Facing a wary United States and worried about depending on imports by sea, China is buying more energy and food from its northern neighbor.
Keith Bradsher and
BEIJING — As Russia wreaks havoc in Ukraine, Moscow has a powerful economic ally to help it resist Western sanctions: China.
Chinese purchases of oil from Russia in December surpassed its purchases from Saudi Arabia. Six days before the military campaign began, Russia announced a yearslong deal to sell 100 million tons of coal to China — a contract worth more than $20 billion. And hours before Russia began bombing Ukraine, China agreed to buy Russian wheat despite concerns about plant diseases.
In a throwback to the 1950s, when Mao Zedong worked closely with Joseph Stalin and then Nikita Khrushchev, China is again drawing close to Russia. As the United States and the European Union have become wary of China, Beijing’s leaders have decided that their best geopolitical prospects lie in marrying their vast industrial might with Russia’s formidable natural resources.
Recent food and energy deals are just the latest signals of China’s economic alignment with Russia.
“What happened up to now is only a beginning for both the Russian expansionism by force and the Chinese economic and financial support to Russia,” Shi Yinhong, a professor of international relations at Renmin University in Beijing, said in a text message. “This does not mean that China directly supports in any degree that expansionism — this only means that Beijing strongly feels the necessity to maintain and boost strategic partnership with Moscow.”
The United States and the European Union are hoping that sanctions force Russia to reconsider its policies. But Wang Wenbin, the Chinese foreign ministry’s spokesman, said at a briefing on Friday that China opposed the use of sanctions.
“Sanctions are never an effective way to solve the problems,” he said. “I hope relevant parties will still try to solve the problem through dialogue and consultation.”
At the same time, Russia’s invasion of Ukraine has imposed an awkward diplomatic quandary on China by violating the principle of national sovereignty that the Chinese leaders regard as sacrosanct. While President Xi Jinping of China has not criticized Russia publicly, he could use his country’s economic relationship with its northern neighbor as leverage to persuade the Russians to resolve the crisis quickly.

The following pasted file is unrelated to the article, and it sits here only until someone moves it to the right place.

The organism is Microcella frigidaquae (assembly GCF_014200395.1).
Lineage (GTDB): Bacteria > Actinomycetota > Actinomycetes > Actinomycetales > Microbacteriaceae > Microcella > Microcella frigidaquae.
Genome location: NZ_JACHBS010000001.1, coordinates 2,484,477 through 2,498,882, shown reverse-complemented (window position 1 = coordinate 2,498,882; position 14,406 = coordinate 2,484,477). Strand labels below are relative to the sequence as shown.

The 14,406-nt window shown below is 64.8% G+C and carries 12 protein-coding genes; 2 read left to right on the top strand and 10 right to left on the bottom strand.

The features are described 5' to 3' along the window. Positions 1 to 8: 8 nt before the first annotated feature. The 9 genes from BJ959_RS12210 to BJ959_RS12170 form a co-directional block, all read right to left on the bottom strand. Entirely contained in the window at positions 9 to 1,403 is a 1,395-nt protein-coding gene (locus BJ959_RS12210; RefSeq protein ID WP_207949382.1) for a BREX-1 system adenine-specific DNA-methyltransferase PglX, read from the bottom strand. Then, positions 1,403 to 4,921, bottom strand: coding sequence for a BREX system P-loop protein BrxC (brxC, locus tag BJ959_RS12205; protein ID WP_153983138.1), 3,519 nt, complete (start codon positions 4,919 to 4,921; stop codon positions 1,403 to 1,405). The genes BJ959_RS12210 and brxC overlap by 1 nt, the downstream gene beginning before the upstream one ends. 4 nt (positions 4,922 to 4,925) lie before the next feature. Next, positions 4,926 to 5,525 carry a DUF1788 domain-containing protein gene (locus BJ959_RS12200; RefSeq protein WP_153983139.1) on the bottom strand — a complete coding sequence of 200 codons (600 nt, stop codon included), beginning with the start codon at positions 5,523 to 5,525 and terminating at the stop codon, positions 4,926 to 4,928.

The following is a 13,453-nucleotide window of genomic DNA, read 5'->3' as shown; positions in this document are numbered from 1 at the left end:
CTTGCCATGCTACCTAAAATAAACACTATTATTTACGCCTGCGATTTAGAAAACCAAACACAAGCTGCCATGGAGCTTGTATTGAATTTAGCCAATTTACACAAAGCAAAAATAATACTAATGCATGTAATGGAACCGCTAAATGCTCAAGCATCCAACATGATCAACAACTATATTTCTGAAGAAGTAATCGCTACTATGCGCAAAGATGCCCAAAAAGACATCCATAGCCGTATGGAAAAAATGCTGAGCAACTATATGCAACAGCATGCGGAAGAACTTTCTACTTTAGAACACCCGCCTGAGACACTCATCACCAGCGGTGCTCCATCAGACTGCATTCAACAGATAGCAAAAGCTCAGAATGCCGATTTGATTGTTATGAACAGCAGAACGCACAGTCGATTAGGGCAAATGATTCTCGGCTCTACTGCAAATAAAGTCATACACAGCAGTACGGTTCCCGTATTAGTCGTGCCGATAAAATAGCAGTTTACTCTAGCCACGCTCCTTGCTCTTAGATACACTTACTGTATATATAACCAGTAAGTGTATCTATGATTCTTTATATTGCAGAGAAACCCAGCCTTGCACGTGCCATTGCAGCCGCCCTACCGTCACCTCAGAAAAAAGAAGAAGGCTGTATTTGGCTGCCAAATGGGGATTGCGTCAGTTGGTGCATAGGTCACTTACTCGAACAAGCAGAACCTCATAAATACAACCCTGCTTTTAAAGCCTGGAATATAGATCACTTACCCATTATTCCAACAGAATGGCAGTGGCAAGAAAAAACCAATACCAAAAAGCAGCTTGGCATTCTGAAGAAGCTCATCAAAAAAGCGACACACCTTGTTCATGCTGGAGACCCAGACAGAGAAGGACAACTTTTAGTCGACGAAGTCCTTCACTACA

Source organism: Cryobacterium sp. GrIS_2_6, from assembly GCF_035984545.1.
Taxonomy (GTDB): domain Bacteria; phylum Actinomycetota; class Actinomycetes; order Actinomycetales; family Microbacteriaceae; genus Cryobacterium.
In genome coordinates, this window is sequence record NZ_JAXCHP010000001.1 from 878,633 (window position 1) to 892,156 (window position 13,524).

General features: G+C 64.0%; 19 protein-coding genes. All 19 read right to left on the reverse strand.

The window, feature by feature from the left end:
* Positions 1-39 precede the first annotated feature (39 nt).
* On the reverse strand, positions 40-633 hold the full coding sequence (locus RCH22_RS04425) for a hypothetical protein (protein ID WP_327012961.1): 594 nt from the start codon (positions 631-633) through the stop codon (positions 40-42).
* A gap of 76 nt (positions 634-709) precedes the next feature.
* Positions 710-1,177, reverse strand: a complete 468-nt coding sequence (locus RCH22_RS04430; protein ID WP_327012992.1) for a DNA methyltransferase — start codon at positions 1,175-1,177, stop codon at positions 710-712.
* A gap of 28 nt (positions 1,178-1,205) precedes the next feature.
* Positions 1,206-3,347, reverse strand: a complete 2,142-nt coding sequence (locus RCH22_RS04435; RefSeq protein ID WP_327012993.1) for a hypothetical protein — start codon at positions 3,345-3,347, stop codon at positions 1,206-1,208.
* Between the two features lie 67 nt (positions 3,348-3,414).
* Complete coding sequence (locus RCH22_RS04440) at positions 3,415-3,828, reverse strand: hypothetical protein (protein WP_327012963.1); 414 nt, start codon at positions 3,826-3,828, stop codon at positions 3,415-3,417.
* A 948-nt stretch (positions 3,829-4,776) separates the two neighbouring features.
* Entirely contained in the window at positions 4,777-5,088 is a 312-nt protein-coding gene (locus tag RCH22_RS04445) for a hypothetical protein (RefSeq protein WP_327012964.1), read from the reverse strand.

Mr. Xi and President Vladimir V. Putin of Russia spoke by phone on Friday. An official Chinese statement said afterward that Mr. Xi had expressed support for Russia in negotiating an agreement with Ukraine — a stance that Mr. Putin has also favored, provided that Ukraine accepts his terms.
Until now, much of China’s energy and food imports came across seas patrolled by the U.S. or Indian navies. As China’s leaders have focused lately on the possibility of conflict, with military spending last year growing four times as fast as other government spending, they have emphasized greater reliance on Russia for crucial supplies.
China and Russia share a nearly 2,700-mile border, and in recent years China has become Russia’s largest source of imports and the biggest destination for its exports.
“Given the geopolitical tensions, Russia is a very natural geopolitical partner,” said Andy Mok, a senior research fellow at the Center for China and Globalization in Beijing.
Initial Western sanctions on Russia have focused on limiting technology exports and imposing financial penalties. For now, U.S. officials have avoided targeting consumer goods, agricultural products and energy, to try to avoid harming ordinary people and further fueling inflation.
China is the world’s dominant manufacturer of electronics, machinery and other manufactured goods, and has been supplying them to Russia in exchange for food and energy.
A new cornerstone of relations between China and Russia is a statement that some Western officials say is effectively a Sino-Russian nonaggression pact. It was released by Beijing and Moscow on Feb. 4. when Mr. Xi and Mr. Putin met before the opening ceremony of the Beijing Winter Olympics. The statement said the countries’ friendship “has no bounds.”